A blackberry plant is an irritating garden invader if you did plan to, or do not wish to, grow the berries. It is a prickly, pushy, fast-growing plant that is not easily removed. Mowing it, burning it or bulldozing it all encourage new growth and cell production. Burning encourages the plant to re-sprout from rhizomes, while bulldozing spreads the plant by scattering the roots and stems around, which then re-sprout in new locations. The best way to get rid of a blackberry bush is to completely remove the plant, root systems and all fragments, then rot away the stump. Using herbicides, though not ideal, is another option.
Digging out plants is difficult and you should wear heavy-duty gardening gloves to protect your skin from the brambles. Use pruning shears to cut off the bushes near the ground, removing them as fast as possible so the roots won't start to spread.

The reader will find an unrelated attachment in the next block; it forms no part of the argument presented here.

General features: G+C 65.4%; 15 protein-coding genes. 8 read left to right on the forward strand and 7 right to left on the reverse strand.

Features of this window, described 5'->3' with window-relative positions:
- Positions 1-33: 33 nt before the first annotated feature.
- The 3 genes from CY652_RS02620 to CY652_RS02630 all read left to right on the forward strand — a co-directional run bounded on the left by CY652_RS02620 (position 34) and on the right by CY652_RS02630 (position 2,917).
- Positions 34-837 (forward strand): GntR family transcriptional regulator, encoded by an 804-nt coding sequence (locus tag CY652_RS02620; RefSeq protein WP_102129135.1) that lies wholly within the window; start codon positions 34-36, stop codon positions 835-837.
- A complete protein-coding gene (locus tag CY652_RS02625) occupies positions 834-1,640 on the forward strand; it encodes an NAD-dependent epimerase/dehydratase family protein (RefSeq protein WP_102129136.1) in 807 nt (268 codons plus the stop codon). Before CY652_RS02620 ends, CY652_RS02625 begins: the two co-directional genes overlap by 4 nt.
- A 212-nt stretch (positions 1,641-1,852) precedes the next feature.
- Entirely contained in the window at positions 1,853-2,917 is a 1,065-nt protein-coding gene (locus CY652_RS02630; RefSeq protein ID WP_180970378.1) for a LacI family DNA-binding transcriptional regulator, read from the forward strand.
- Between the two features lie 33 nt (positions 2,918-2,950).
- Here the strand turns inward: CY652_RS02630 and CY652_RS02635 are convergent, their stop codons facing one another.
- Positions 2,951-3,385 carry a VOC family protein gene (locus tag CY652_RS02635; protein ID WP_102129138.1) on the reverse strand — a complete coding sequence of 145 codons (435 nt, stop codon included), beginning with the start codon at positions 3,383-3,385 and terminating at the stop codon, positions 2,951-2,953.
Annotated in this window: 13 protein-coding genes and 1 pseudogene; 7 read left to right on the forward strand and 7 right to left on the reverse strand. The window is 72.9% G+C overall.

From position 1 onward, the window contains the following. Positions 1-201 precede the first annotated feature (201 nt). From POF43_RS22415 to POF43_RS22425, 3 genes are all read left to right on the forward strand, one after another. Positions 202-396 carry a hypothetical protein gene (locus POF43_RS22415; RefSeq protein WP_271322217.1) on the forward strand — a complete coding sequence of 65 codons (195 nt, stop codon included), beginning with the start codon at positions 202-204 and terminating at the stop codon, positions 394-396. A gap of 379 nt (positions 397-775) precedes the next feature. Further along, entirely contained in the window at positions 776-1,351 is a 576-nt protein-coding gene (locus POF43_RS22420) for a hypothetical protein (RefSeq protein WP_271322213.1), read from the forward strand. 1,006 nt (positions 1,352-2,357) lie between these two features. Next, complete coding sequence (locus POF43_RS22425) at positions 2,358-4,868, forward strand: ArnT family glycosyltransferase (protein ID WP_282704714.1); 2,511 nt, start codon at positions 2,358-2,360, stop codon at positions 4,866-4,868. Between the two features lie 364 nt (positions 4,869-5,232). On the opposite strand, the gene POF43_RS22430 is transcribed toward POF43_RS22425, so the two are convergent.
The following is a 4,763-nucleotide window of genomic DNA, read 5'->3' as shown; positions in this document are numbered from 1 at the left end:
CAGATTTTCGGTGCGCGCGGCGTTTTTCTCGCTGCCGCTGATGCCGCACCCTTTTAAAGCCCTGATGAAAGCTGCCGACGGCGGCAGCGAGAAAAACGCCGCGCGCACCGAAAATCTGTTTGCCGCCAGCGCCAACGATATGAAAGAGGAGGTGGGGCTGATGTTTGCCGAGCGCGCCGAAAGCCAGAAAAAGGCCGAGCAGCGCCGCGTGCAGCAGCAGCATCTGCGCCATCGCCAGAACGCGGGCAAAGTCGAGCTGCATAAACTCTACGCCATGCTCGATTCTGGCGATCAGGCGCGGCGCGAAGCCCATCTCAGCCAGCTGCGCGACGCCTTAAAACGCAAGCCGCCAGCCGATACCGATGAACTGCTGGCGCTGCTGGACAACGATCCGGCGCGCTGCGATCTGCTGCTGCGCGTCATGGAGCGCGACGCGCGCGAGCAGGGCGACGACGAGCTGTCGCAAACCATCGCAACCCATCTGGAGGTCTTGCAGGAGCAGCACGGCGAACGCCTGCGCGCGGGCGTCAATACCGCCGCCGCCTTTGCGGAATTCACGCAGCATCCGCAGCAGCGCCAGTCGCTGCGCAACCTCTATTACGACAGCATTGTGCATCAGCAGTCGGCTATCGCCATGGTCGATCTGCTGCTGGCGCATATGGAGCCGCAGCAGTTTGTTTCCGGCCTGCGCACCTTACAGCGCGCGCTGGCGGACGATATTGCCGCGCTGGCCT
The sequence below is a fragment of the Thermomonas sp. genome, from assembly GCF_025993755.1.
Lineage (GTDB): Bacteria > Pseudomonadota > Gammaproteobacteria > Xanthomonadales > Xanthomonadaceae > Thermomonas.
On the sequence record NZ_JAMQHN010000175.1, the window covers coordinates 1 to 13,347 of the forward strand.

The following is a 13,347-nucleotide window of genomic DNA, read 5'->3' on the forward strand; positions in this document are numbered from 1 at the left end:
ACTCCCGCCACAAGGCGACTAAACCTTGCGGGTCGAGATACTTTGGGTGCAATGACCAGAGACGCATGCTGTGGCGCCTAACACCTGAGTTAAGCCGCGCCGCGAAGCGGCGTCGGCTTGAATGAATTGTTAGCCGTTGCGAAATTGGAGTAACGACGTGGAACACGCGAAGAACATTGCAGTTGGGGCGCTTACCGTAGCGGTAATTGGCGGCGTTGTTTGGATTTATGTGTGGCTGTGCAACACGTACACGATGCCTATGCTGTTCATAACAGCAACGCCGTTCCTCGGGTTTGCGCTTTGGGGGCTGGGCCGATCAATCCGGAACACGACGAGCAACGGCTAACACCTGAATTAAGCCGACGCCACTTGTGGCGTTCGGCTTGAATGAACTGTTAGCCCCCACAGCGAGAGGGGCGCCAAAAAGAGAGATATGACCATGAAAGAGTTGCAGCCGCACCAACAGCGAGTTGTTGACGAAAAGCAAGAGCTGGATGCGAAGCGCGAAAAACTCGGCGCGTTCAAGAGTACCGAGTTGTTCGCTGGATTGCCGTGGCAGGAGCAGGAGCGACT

Use a shovel to dig out the blackberry bush stump. Make sure that you locate each small root to rip it from the ground, digging deep to find them. Throw out everything you dig up; leaving it there can cause future growth.
Boil a gallon of water per blackberry bush, then pour it over the area you removed the bush from. Repeat this at least three times. This will help encourage the root system to rot out.
Till the ground repeatedly to eliminate the rhizomes and root pieces. It is important to do it multiple times because doing it once will just spread it around to grow in a larger area. Till it deeply, and dispose of the tilled dirt and blackberry pieces.
Keep an eye on the area where the blackberry bush was. If the bush begins to grow back, try using herbicides as an option. Good products include triclopyr and glyphosate, that can be found at a local gardening store. Make sure to follow the directions exactly to get the best benefits. Do not use it when the plants have fruit that may be eaten, or when the plant is dormant during the winter. Hit sprouts in the spring or summer with the herbicide.